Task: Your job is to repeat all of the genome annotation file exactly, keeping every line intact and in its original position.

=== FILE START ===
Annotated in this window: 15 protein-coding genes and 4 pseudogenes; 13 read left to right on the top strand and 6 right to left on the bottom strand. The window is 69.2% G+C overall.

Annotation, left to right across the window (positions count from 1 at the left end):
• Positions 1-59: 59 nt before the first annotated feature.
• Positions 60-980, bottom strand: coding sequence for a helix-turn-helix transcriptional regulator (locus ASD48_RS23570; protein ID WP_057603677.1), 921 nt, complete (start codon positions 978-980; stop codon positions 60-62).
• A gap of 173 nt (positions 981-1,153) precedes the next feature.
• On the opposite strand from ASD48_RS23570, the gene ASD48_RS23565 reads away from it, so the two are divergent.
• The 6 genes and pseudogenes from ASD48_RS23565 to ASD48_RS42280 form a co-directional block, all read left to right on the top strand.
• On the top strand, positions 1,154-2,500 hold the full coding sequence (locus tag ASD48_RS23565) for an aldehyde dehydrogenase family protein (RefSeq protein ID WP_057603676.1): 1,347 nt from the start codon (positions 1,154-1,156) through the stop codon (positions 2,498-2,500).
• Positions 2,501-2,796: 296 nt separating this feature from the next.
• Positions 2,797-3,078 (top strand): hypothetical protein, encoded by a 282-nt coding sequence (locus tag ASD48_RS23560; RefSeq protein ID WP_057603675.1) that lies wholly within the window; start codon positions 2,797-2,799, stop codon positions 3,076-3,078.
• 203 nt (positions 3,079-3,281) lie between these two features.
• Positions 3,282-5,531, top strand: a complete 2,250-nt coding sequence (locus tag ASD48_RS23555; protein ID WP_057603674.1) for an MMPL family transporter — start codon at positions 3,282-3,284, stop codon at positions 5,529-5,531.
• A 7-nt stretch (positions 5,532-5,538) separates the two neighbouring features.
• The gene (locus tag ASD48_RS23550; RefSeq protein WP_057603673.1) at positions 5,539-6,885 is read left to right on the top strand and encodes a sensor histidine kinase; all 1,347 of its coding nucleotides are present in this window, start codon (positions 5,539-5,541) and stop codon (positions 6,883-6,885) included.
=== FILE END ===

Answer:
Annotated in this window: 15 protein-coding genes and 4 pseudogenes; 13 read left to right on the top strand and 6 right to left on the bottom strand. The window is 69.2% G+C overall.

Annotation, left to right across the window (positions count from 1 at the left end):
• Positions 1-59: 59 nt before the first annotated feature.
• Positions 60-980, bottom strand: coding sequence for a helix-turn-helix transcriptional regulator (locus ASD48_RS23570; protein ID WP_057603677.1), 921 nt, complete (start codon positions 978-980; stop codon positions 60-62).
• A gap of 173 nt (positions 981-1,153) precedes the next feature.
• On the opposite strand from ASD48_RS23570, the gene ASD48_RS23565 reads away from it, so the two are divergent.
• The 6 genes and pseudogenes from ASD48_RS23565 to ASD48_RS42280 form a co-directional block, all read left to right on the top strand.
• On the top strand, positions 1,154-2,500 hold the full coding sequence (locus tag ASD48_RS23565) for an aldehyde dehydrogenase family protein (RefSeq protein ID WP_057603676.1): 1,347 nt from the start codon (positions 1,154-1,156) through the stop codon (positions 2,498-2,500).
• Positions 2,501-2,796: 296 nt separating this feature from the next.
• Positions 2,797-3,078 (top strand): hypothetical protein, encoded by a 282-nt coding sequence (locus tag ASD48_RS23560; RefSeq protein ID WP_057603675.1) that lies wholly within the window; start codon positions 2,797-2,799, stop codon positions 3,076-3,078.
• 203 nt (positions 3,079-3,281) lie between these two features.
• Positions 3,282-5,531, top strand: a complete 2,250-nt coding sequence (locus tag ASD48_RS23555; protein ID WP_057603674.1) for an MMPL family transporter — start codon at positions 3,282-3,284, stop codon at positions 5,529-5,531.
• A 7-nt stretch (positions 5,532-5,538) separates the two neighbouring features.
• The gene (locus tag ASD48_RS23550; RefSeq protein WP_057603673.1) at positions 5,539-6,885 is read left to right on the top strand and encodes a sensor histidine kinase; all 1,347 of its coding nucleotides are present in this window, start codon (positions 5,539-5,541) and stop codon (positions 6,883-6,885) included.